God Holds My Future: Will I Trust Him?

Sunday Sermon Series God Acts: How Will I Respond?

Genesis 23-25

This is the last sermon in this series. We've seen Abraham and his family go through a lot of stuff and had many teachable moments. Here's a few more to finish off the series. 

The final three episodes in Abraham’s life relate to the future:

Abraham buried his wife Sarah (Genesis 23).... Sarah passed away and Abraham mourned her death. He wept for her. But he had no land to bury her in, so he bought a cave and used it as a burial tomb. He was living in the promised land, but had no land, and yet he still clung to the promise God had made to him. 

Abraham secured a wife for his son Isaac (Genesis 24)... Abraham wanted to make sure Isaac married one of his people, so he sent a servant back home find a woman. The servant went and found Rebecca, a distant cousin to Isaac. Rebecca returns with the servant and marries Rebecca…. Parents can't control their child's destiny, but they can help set up their child for success and provide them with a good foundation. For people looking for a spouse, this story shows that you should determine the type of person you want to merry, look in the right places for them, and be faithful to God in the search. 

Abraham died and was buried by his sons (Genesis 25).... Abraham's spirit left him as he died surrounded by his people. His sons buried him with Sarah. Later, Isaac and Rebecca would also be buried there. Then Jacob and Leah. Finally, following the Exodus, Joseph's bones, which were 100s of years old, were buried in that cave too. We might not see everything fulfilled in our lives, but we can be confident that God will keep His promises in the future even if we don't see it.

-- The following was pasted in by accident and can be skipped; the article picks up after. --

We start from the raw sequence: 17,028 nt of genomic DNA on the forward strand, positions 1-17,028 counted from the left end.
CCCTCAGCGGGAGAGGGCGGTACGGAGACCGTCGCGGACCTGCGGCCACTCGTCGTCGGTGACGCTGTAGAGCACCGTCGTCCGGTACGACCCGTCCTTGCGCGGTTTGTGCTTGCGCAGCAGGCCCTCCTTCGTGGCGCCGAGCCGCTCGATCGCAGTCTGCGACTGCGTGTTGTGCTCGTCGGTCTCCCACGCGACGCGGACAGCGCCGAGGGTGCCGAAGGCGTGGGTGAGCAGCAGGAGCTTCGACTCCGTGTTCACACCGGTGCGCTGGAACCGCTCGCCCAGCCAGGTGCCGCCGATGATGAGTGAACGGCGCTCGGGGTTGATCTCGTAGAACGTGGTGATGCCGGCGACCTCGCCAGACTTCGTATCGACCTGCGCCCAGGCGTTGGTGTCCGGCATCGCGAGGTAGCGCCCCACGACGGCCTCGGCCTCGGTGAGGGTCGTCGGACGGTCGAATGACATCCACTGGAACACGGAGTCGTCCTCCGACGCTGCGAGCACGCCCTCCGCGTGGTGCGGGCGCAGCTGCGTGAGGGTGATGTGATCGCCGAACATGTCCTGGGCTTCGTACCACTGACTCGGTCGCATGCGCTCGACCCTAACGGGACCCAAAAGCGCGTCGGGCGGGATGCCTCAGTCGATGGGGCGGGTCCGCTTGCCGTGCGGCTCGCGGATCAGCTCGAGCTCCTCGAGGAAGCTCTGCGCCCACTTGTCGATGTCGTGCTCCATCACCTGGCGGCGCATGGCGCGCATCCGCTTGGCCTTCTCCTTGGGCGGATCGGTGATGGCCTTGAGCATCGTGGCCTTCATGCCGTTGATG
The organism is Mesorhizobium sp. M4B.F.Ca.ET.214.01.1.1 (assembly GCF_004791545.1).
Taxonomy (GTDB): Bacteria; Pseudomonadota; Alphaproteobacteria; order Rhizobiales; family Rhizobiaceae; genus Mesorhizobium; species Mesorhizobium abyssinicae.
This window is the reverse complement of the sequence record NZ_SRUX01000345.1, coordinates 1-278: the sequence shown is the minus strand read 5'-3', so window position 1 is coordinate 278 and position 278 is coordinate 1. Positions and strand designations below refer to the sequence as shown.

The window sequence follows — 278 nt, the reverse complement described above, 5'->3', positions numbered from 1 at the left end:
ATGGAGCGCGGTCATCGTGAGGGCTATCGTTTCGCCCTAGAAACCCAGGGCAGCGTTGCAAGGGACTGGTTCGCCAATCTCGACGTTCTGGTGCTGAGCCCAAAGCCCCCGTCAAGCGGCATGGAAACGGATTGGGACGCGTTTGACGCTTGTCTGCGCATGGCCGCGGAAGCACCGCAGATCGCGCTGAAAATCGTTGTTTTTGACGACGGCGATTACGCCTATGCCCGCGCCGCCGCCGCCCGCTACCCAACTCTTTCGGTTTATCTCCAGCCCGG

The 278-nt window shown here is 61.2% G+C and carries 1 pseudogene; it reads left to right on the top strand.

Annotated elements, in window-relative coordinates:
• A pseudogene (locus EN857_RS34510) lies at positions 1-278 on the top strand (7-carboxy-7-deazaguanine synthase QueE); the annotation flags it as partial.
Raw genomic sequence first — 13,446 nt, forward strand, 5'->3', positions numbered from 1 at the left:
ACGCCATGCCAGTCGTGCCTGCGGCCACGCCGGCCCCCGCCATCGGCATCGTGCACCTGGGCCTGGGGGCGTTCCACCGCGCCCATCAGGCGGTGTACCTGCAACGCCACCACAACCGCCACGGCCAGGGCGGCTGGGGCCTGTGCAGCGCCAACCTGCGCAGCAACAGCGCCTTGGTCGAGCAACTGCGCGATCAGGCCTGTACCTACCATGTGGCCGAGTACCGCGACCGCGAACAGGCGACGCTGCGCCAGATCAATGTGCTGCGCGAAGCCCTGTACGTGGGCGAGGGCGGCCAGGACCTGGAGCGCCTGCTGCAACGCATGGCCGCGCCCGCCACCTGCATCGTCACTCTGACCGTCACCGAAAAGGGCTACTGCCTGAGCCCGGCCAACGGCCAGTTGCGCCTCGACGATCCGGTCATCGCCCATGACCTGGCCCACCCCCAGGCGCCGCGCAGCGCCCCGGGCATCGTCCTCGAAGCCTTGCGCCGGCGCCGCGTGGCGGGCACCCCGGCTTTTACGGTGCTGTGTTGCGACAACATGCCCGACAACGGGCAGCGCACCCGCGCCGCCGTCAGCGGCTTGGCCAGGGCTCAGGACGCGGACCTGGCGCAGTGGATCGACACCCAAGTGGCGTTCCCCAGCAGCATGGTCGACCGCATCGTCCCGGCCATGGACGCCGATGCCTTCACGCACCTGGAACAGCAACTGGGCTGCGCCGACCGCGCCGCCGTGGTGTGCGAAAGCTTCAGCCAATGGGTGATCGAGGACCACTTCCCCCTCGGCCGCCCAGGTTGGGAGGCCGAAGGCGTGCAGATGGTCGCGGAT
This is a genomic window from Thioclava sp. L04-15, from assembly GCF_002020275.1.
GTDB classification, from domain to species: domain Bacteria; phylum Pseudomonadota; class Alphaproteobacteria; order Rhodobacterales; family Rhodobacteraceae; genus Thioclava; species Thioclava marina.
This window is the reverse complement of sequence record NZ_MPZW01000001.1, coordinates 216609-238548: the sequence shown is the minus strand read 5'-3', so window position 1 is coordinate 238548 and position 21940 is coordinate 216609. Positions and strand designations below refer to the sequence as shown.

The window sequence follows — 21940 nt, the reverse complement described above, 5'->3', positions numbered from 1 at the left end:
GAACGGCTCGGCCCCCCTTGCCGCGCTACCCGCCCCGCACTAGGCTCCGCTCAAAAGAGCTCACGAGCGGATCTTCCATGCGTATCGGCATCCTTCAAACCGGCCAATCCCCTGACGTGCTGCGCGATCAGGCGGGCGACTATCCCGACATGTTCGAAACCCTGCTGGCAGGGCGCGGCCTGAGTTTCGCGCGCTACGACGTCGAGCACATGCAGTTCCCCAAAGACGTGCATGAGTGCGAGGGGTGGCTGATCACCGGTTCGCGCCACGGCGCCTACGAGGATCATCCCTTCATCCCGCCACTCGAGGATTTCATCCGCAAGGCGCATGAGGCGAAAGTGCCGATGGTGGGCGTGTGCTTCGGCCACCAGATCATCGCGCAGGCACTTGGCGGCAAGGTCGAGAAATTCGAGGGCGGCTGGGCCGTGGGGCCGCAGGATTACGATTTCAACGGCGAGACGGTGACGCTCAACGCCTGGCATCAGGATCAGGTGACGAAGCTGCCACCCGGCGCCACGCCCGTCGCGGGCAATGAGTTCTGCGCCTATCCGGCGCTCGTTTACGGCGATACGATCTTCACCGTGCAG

All these were still living by faith when they died (Hebrews 11:13-16).... There's more to come. We look forward to the future, where we know God's promises will be fulfilled. 

Abraham is still alive (Mark 12:26-27).... Jesus says that Abraham is still alive. God is the God of the living and when we pass away on Earth, we just go home to Heaven. 

If you believe in his offspring, Jesus, you can meet Abraham one day (Matthew 8:11).... There will be a reunion of God's people where we will get to meet everyone else who was saved by God's grace through faith. 

God Tests Me: Will I Be Obedient?

Sunday Sermon Series God Acts: How Will I Respond?

Genesis 22:1-19

Two kinds of tests: 

  1. God allows trouble or hardships (Deuteronimy 8:2) 

  2. God gives strange instructions (Exodus 16:4) 

The test Abraham faces is of the second type. God tells Abraham to sacrifice his son, Isaac. This is the promised son, the son of Abraham and Sarah. God tells Abraham to sacrifice him as a burnt offering. (22:3)

Abraham obeyed. He also had faith that both, he and Isaac, would be returning alive. Hebrews 11:9 confirms that. So Abraham took Isaac and built an altar, and tied his son to it. But just before he could bring the knife down, an angel stopped him. A ram was provided. (22:3-14)

Abraham was blessed for his faithfulness and obedience. God reaffirmed the Covenant He had made with Abraham. Abraham and his offspring would be blessed. (22:15-19) 

Some people think this story never happened. They think that Abraham made it up. They think it's impossible that God would ask this of anybody. However, we shouldn't be rewriting the Bible. We submit to the Bible and what it says. God won't tell you to sacrifice your children or commit murder today. How do we know this? Since this event happened, God revealed the ten commandments among others. In those, He says not to kill. Later He even says that His people should not sacrifice children. He won't ask us to do something that goes against that. 

Saving faith always results in obedience. Paul says we're saved by faith. James says we're saved by works. Both refer to the story of Abraham. Do these views contradict each other? No. They are two perspectives of one truth. Saving faith produces acts of obedience. Paul emphasizes the cause. James emphasizes the result. Together, they reveal the truth. 

God will ask us to do unusual and difficult things. He even asked His Son to do something difficult. He asked Jesus to die on a cross for our redemption. Just like when He provided a ram for Abraham to sacrifice in place of Isaac, He provided Jesus as a sacrifice for our sins. 

God Destroys: Will I Accept His Offer of Refuge?

Sunday Sermon Series God Acts: How Will I Respond?

Genesis 19:1-29